La Grande Illusion
La Grande Illusion
Featured Review For La Grande Illusion
StudioCanal are re-releasing Jean Renoir's finest hour back into cinemas, in honour of it's 75th birthday. Do yourself a huge favour and go; this comic gem is as relevant as it's ever been.
Films are banned for a number of reasons. Cannibal Holocaust was banned for having actual animal death in it. Pink Flamingos was banned for exploitation, sexual violence, incest, adult themes and animal cruelty. Madonna’s directorial debut, Filth and Wisdom, was essentially banned from being a film for being too shit. But La Grande Illusion, declared ‘Cinematographic Enemy Number One’ by Goebbels, was banned in several countries for being too nice. Y’see, its portrayal of prisoners-of-war getting along famously with their captors makes a stronger argument for Not War than a thousand shots of someone running around a beach in Normandy with their arm blown off.
Directed by Jean ‘son of the other one’ Renoir in 1937, La Grande Illusion follows three French officers – moustachio’d aristocrat Captain de Boeldieu, rascally rabbit Maréchal and kindly banker Rosenthal – as they have a surprisingly nice time of being imprisoned at the hands of the Germans. After being transferred just before trying to escape, they end up in the castle of wounded German also-aristocrat Captain Von Rauffenstein. The two captains, united by their social standing, soon develop a close bond. But when, compelled by their duty to France, our three heroes attempt to escape, WHAT IS GOING TO HAPPEN TO ALL THIS LOVELY FRIENDSHIP?
Watching La Grande Illusion in the 21st century is an unusual experience. At first, you’d be hard-pressed to work out what makes this particular oldie so enduring and significant, other than the genuinely gut-busting humour; between them, ‘Strictly forbidden!’ guy, Captain de Boeldieu arsing about with a flute and eight prisoners in drag singing the Marseillaise provide more laughs than Lee Evans’ entire stand-up career. The cinematography is gorgeous, the direction pretty exceptional, and the performances are all note-perfect. But.. until about halfway through, what we’re essentially watching is some cheeky Frenchmen arsing about in a PoW camp. Great for larks, but for biting social commentary?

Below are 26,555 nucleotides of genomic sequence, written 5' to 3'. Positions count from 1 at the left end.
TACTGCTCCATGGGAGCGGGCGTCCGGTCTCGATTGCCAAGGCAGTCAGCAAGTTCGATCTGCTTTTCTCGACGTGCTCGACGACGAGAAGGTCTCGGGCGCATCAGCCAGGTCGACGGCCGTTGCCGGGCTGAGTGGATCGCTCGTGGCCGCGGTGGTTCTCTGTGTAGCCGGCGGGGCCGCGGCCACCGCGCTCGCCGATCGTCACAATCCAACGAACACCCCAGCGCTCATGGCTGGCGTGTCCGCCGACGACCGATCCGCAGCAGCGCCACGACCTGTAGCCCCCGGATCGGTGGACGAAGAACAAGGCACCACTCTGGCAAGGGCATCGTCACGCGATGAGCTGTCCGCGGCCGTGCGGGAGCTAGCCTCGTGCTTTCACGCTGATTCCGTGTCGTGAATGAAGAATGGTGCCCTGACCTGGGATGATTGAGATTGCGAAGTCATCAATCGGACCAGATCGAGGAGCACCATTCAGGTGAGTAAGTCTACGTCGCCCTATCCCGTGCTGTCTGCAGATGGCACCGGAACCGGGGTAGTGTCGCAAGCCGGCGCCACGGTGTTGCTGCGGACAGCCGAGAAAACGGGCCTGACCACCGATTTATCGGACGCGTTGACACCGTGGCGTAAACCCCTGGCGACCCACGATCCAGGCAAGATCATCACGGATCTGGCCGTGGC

Absolutely. First of all, check out that release date: 1937. You don’t have to have a degree in Modern European history (which I actually do, but whatever) to know that this was not an especially stellar year for German-Franco relations, and even less so for inter-racial getting-along. But at a time when each side saw the other as being comprised entirely of feral, maniacal baby-killers, La Grande Illusion dared to put everyone on an even plain. The prison guards are just regular men doing a job, and they recognize that their prisoners are the same. Jewish banker Rosenthal, though as flawed as the rest of the characters, is probably the most positive character here, openly sharing the food parcels he gets sent from home at a time when stuff like this adorned German walls. We even get a French fugitive and a German milkmaid engaging in some serious international co-operation, if you catch our drift. Race and religion are irrelevant here, and the only real prejudice exercised here – class – is acknowledged as arcane and moribund.
On hearing that French troops have been arrested after crashing behind German lines, Von Rauffenstein orders that any captured officers be invited to lunch with him. In many ways, he is just as trapped as they are; held in the castle, ordered to imprison men whom he’d normally call friends – he and Boeldieu actually have mutual acquaintances – all in the name of a war in which his interests are purely patriotic. And this is the crux of the point, the ‘Great Illusion’ of the title; far from a necessary evil, war gets in the way of some real progress, pitching man against man when together, they could actually get some shit DONE.
So, why the re-release now? Surely we’re past all that? As relevant social commentator Mel Gibson pointed out, the Jews are running Hollywood now, and inter-racial is now a full-on *ahem* film genre. But over the last decade we’ve seen first racial, then religious, and, this past year, class tension reach levels in this country that we thought we’d done away with in the 80′s. And war movies are STILL Us vs. Them, borderline jingoist chest beaters, just brave heroes overcoming faceless evil. It may seem like an obvious message, but La Grande Illusion‘s klaxon still needs to be heard: we’re all just PEOPLE, bro.